This story may be a little self-serving, but it is a true story. I was the president of a franchised restaurant chain that was rapidly expanding. We were in about 15 states at the time and had expanded into some cities with single units. I always use to say in franchising that a franchise candidate never came into our office and said, “I only want one unit”. “Five units” was the most typically stated goal of new franchisees. The fact remains that most franchisees never get past one unit in the early years of brand development.
We awarded a franchise to a young woman in a large western city who was struggling a little but doing alright. The city was a size that could hold about 15 – 20 units so we knew we could add a few more franchisees and if some expanded, we could properly develop the market. About a year after that first unit opened, we finally had another viable franchise candidate and we awarded another single unit license. This is where the story becomes related to our current business.
I received a call from an attorney that was hired to sue us for not honoring an expansion commitment to the original franchisee. He asked me simply if I would agree to a phone interview initially. I agreed and was soon contacted by a private investigator who I subsequently spent about an hour on the phone with. He asked me some very pointed questions like “how do you know you didn’t make the promise to her”, “how can you be certain it was never “understood” she would not have a right of first refusal”, etc. etc.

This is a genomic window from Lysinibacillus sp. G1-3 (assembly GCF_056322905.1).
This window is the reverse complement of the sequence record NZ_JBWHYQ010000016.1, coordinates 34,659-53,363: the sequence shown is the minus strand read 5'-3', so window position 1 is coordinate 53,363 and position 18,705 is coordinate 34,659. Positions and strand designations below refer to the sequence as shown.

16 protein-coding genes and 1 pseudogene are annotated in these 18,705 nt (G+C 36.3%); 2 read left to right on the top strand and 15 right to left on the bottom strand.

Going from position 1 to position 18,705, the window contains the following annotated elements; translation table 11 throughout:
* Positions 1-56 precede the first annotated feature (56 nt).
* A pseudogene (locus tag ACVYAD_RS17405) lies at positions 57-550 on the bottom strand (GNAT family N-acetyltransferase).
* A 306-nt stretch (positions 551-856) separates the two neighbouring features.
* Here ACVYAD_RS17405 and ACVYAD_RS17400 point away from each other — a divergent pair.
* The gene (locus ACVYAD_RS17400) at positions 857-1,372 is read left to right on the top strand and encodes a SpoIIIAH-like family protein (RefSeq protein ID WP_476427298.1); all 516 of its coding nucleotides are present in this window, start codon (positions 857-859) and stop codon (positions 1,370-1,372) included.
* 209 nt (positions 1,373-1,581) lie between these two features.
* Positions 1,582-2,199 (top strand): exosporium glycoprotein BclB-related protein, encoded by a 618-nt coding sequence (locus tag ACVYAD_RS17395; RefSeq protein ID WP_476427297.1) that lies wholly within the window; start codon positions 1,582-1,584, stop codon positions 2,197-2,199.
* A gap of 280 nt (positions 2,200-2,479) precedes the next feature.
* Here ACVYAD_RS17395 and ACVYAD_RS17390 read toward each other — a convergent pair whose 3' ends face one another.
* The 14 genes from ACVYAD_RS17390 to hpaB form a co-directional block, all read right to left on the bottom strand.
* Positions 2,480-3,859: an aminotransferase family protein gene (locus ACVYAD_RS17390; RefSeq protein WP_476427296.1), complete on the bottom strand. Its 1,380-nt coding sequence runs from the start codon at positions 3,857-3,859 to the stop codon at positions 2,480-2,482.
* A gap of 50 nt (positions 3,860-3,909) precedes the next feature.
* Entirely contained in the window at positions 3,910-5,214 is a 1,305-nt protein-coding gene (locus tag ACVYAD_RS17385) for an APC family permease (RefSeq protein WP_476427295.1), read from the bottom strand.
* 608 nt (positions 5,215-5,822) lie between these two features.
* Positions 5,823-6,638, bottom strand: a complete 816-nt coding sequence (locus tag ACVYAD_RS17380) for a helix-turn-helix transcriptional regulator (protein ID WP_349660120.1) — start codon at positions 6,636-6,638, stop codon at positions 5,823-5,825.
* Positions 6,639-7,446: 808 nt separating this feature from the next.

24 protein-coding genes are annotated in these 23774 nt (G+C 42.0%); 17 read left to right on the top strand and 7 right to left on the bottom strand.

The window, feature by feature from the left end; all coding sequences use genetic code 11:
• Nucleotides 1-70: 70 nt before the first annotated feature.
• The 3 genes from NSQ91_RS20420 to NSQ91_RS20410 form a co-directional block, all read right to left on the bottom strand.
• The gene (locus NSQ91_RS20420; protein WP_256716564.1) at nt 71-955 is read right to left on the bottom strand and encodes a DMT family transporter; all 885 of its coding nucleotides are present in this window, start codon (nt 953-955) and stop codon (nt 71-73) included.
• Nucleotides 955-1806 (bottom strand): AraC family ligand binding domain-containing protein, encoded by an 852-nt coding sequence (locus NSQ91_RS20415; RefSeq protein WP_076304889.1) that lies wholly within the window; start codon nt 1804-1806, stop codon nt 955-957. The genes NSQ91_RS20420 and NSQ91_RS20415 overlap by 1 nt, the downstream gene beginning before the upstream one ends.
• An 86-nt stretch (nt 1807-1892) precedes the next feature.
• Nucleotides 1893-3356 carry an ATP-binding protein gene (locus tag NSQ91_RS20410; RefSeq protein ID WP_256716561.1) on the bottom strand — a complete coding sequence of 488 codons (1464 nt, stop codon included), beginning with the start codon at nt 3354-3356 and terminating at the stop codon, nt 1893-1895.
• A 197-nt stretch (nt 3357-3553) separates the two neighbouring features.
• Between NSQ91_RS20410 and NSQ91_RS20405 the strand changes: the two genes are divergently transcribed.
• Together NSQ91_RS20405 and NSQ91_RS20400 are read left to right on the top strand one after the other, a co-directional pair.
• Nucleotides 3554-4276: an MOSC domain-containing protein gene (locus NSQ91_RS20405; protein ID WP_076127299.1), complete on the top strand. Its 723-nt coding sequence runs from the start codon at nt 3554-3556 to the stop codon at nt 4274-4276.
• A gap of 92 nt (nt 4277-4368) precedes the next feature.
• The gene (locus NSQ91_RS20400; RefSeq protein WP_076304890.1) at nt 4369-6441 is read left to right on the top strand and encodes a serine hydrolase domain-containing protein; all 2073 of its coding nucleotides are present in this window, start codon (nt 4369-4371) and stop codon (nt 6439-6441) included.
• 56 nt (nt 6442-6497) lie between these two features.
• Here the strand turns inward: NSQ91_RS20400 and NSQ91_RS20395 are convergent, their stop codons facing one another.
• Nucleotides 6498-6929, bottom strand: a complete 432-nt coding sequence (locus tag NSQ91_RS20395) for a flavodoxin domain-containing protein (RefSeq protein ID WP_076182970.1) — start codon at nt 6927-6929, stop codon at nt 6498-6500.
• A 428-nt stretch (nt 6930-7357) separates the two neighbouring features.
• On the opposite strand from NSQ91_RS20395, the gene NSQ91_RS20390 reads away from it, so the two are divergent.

I explained our process of discovery day and how single versus multiple unit development agreements were awarded. I described our “no exception” policy (that we always stuck to) to never grant right of first refusal letters or addenda. I explained how the information was provided to every single person that came to us for a franchise. I left no doubt in my answers that there was no case. Easy to say, of course! However, it was our steadfast and consistent execution of our policies and procedures that led to an early drop of a bad case.
I got a follow-up call from that attorney thanking me for the information I provided as it helped him save him and his client an enormous amount of time and money.
Lesson for businesses: Always act fairly, honestly and develop policies and procedures.
Lesson for attorneys: Do your initial diligence and use good private investigators!! Lesson for franchisees: Whatever it is, get it in writing and make sure it is understood.